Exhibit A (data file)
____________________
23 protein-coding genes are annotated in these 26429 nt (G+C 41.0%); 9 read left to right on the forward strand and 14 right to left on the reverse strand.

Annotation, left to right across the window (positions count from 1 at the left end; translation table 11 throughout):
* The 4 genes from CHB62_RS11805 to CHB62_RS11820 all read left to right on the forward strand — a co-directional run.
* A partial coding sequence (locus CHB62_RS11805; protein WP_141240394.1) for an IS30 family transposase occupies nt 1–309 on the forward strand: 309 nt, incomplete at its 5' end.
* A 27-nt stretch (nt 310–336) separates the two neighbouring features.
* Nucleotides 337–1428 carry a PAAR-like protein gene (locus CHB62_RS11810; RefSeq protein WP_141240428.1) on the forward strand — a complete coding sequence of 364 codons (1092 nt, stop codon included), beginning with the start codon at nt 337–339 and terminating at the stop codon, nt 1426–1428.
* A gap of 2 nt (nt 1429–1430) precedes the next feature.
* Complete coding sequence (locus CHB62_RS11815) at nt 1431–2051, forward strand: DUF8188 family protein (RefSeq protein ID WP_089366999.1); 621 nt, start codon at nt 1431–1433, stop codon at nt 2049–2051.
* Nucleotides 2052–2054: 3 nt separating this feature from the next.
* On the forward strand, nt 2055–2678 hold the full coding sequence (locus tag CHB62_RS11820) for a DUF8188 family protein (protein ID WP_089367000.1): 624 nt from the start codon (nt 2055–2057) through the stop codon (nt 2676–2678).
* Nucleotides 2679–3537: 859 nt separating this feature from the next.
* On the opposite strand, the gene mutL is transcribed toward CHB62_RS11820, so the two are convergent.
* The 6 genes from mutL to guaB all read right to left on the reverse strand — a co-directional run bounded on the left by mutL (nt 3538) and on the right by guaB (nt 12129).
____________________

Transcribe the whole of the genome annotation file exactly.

23 protein-coding genes are annotated in these 26429 nt (G+C 41.0%); 9 read left to right on the forward strand and 14 right to left on the reverse strand.

Annotation, left to right across the window (positions count from 1 at the left end; translation table 11 throughout):
* The 4 genes from CHB62_RS11805 to CHB62_RS11820 all read left to right on the forward strand — a co-directional run.
* A partial coding sequence (locus CHB62_RS11805; protein WP_141240394.1) for an IS30 family transposase occupies nt 1–309 on the forward strand: 309 nt, incomplete at its 5' end.
* A 27-nt stretch (nt 310–336) separates the two neighbouring features.
* Nucleotides 337–1428 carry a PAAR-like protein gene (locus CHB62_RS11810; RefSeq protein WP_141240428.1) on the forward strand — a complete coding sequence of 364 codons (1092 nt, stop codon included), beginning with the start codon at nt 337–339 and terminating at the stop codon, nt 1426–1428.
* A gap of 2 nt (nt 1429–1430) precedes the next feature.
* Complete coding sequence (locus CHB62_RS11815) at nt 1431–2051, forward strand: DUF8188 family protein (RefSeq protein ID WP_089366999.1); 621 nt, start codon at nt 1431–1433, stop codon at nt 2049–2051.
* Nucleotides 2052–2054: 3 nt separating this feature from the next.
* On the forward strand, nt 2055–2678 hold the full coding sequence (locus tag CHB62_RS11820) for a DUF8188 family protein (protein ID WP_089367000.1): 624 nt from the start codon (nt 2055–2057) through the stop codon (nt 2676–2678).
* Nucleotides 2679–3537: 859 nt separating this feature from the next.
* On the opposite strand, the gene mutL is transcribed toward CHB62_RS11820, so the two are convergent.
* The 6 genes from mutL to guaB all read right to left on the reverse strand — a co-directional run bounded on the left by mutL (nt 3538) and on the right by guaB (nt 12129).